Educator Features

"This Was Surreal"
07.23.07
Talking with an astronaut on the International Space Station was one giant leap for students in Central Islip, N.Y. But it was only one step in a program of incorporating NASA content for local schools.

On May 31, 2007, students in the Central Islip School District, located 30 miles east of New York, N.Y., recently spoke with astronaut Suni Williams, who was aboard the International Space Station as a member of the Expedition 15 crew. (Williams returned home in June 2007 on the STS-117 space shuttle mission.)

Several students stand in front of a large screen on which Williams is visible
During the live downlink, students had the opportunity to ask Williams questions about her experiences living and working in space.

Image to left: Students line up to ask questions of Suni Williams during the downlink event. Credit: Central Islip

"It was intense," said Ken Forman, a science teacher at the district's Ralph G. Reed Middle School. "As Suni came on and said hello, the room erupted. The walls shook from the cheers."

For the students, and the teachers and administrators who helped make it happen, the event elicited a "whirlwind of emotions," Forman said. "There was no single word to describe the emotion in the room."

The excitement of educational downlink events supports NASA's goal of attracting and retaining students in science, technology, engineering and mathematics disciplines. Even after the 20-minute conversation with the space station was over, the event had a lasting impact on the district's students, according to Phil Voigt, an administrator for the school district. "Now more people are following events on the space station," he said. "There's a connection."

In particular, he said, students followed with great interest the STS-117 mission, during which Williams completed her record-breaking stay on the orbiting laboratory and returned to Earth. Williams traveled into space on the STS-116 flight of Space Shuttle Discovery in December 2006 and began a six-month stay on the International Space Station.

In February 2007, after completing the third of her four spacewalks, Williams set a new record for the most time spacewalking by a woman, a total of 22 hours and 27 minutes. Toward the end of her stay, Williams also set a new record for female total spaceflight duration. She ended her mission just two days short of the U.S. single-flight duration record of 196 days.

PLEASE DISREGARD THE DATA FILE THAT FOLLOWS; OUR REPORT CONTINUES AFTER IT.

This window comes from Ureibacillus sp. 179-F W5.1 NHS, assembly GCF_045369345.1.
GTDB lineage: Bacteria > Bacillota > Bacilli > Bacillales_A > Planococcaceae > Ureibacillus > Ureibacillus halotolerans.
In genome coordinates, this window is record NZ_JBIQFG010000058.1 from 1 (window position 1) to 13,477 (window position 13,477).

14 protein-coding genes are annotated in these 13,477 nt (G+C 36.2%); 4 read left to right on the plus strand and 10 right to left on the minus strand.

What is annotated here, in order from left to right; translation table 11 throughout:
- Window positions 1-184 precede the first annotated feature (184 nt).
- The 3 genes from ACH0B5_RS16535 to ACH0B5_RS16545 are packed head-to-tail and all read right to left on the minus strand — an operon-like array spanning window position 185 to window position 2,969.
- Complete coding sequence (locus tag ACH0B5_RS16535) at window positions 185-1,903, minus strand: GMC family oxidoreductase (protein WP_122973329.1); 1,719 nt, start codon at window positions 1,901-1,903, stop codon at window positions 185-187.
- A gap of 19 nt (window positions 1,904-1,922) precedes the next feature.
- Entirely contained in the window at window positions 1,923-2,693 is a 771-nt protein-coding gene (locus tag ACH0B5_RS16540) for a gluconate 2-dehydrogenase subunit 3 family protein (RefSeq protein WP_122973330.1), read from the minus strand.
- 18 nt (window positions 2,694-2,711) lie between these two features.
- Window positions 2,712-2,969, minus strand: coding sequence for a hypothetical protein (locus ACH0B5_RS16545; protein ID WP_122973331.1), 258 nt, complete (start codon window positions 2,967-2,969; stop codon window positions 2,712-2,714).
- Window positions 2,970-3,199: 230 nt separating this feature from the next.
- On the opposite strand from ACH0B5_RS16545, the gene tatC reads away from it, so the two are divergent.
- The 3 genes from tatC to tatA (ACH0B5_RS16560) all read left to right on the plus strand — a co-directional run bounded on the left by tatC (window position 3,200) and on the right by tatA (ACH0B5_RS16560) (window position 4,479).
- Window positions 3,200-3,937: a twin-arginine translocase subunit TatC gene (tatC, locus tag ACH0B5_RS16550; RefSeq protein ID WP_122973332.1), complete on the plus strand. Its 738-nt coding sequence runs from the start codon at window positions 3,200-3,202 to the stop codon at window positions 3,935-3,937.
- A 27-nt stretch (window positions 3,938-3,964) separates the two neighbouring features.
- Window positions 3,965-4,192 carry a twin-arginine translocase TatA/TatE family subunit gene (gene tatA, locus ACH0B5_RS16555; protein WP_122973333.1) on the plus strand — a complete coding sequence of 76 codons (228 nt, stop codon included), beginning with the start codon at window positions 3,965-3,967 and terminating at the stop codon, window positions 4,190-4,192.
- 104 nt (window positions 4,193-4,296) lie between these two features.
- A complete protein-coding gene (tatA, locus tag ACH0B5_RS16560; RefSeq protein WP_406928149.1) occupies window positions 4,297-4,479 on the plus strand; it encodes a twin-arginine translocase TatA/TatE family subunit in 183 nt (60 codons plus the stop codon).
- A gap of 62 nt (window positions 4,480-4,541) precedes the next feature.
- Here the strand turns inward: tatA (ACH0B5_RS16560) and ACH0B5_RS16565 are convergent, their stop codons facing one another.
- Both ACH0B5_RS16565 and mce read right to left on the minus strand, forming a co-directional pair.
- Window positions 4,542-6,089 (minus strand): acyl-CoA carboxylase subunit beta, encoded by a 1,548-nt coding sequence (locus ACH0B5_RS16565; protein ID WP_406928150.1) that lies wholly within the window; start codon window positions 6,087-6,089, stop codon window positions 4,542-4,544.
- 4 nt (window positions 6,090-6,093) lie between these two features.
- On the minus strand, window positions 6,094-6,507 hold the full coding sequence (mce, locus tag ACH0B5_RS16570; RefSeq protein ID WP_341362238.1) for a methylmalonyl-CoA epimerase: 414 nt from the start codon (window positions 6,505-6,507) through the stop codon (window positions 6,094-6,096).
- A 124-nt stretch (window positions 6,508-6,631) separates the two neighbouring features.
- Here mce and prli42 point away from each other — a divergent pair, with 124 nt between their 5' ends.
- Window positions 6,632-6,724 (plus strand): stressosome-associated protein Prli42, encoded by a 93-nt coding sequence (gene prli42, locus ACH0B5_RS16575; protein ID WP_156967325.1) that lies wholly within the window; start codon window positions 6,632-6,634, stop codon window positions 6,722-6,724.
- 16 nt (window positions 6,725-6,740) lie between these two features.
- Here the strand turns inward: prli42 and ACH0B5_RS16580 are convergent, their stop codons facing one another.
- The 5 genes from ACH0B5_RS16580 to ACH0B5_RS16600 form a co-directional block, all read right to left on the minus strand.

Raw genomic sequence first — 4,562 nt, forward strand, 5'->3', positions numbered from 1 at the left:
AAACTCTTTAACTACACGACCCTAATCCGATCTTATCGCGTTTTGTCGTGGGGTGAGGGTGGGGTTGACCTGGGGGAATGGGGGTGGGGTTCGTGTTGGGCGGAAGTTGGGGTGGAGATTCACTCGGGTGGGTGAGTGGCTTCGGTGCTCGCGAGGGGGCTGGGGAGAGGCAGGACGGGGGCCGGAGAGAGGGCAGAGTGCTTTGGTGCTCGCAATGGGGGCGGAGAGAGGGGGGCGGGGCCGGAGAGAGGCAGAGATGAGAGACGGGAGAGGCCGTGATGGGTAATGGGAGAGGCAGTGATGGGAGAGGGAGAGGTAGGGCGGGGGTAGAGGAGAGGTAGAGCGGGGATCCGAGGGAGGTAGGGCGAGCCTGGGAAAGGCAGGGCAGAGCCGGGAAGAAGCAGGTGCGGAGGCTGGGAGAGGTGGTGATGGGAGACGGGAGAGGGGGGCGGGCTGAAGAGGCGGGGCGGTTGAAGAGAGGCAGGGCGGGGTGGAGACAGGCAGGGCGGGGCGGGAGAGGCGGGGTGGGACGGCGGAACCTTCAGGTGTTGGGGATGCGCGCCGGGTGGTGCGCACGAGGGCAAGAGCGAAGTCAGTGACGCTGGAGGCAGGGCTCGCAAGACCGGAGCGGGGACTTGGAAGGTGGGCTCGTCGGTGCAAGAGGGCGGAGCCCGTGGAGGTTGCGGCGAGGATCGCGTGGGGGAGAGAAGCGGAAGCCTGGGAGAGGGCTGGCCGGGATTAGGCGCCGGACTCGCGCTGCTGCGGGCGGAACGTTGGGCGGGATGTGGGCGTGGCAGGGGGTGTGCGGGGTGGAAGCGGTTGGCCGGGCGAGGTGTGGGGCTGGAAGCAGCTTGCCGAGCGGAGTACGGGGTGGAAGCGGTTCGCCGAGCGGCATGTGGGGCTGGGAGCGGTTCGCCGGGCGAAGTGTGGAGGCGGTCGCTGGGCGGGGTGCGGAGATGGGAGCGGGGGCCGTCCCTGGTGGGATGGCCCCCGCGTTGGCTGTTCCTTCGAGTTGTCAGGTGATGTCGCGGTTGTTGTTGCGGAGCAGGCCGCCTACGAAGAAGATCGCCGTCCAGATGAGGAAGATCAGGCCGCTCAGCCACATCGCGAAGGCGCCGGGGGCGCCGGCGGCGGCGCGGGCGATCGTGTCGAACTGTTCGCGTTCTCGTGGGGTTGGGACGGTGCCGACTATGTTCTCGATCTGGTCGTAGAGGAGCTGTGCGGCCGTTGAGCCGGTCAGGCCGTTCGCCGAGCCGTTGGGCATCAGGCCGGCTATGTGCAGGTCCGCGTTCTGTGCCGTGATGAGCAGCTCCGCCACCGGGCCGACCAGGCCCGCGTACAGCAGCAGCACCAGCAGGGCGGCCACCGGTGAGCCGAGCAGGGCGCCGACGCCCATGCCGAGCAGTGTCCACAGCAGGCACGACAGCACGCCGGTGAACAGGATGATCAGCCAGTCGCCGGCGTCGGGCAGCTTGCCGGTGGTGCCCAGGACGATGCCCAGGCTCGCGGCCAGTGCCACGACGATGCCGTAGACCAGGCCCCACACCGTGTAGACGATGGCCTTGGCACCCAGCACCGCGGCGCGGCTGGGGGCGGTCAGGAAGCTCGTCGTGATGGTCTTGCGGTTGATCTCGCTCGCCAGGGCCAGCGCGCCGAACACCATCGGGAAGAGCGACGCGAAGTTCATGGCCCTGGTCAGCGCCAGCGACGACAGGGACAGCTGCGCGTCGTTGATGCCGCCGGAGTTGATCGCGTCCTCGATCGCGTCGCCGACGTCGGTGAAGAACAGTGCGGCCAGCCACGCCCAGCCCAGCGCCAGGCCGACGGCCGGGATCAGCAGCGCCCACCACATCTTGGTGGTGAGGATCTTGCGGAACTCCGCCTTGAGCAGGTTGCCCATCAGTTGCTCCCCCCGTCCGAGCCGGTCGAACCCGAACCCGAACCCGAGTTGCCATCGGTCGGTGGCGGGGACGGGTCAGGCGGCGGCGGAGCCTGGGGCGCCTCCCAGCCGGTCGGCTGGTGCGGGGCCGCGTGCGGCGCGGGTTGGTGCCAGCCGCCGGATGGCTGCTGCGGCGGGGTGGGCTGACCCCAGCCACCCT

"Suni is our astronaut," Voigt said. "We gave the space program some meaning for our students. It's not just something happening outside their world.

"Anything that we can bring to them that's surreal just opens their minds," he said. "And this was surreal."

Related Resources
+ NASA Education Web Site

+ International Space Station

+ Expedition 15

+ Suni Williams Biography

+ STS-118

+ Digital Learning Network

+ EarthKAM

+ AESP
The downlink with Suni Williams was only one part of an ongoing effort to bring spaceflight into classrooms at the Central Islip School District. Playing a key role in that effort has been Forman, who has been a part of both worlds.

In 2004, Forman was nominated as a candidate for NASA's selection of new Educator Astronauts. Although he was not selected as an astronaut, Forman became a part of NASA's Network of Educator Astronaut Teachers, and worked for a year in the education office at Johnson Space Center in Houston. This summer's STS-118 space shuttle mission marks a significant milestone for the Educator Astronaut program, with mission specialist Barbara Morgan becoming the first Educator Astronaut to make a spaceflight.

At NASA, he served as a bridge between the agency and the community of classroom educators to help both compete effectively for the minds, imaginations and career ambitions of America's young people. Now, he’s delighted to have the opportunity to serve as a similar bridge between his school and NASA.

Other activities that have taken place since his return to the district from NASA include teleconferences using the agency's Digital Learning Network, a visit from a NASA education specialist from the Aerospace Education Services Program, first-hand stories about the Apollo 13 mission from a NASA engineer, and participation in the EarthKAM, or Earth Knowledge Acquired by Middle School Students, project. The school also borrowed lunar rock samples from NASA, and students have been following NASA space shuttle and space station missions. These experiences, and many others, have been connected to education standards in order to add excitement to students’ regular lessons.

In the wake of the downlink event, Forman said, the district focuses even more on incorporating NASA content in the schools, capitalizing on the excitement inspired by the space-to-ground interview. "We don't want to let the opportunity slip by," he said. "We want to keep the ball rolling."

David Hitt/NASA Educational Technology Services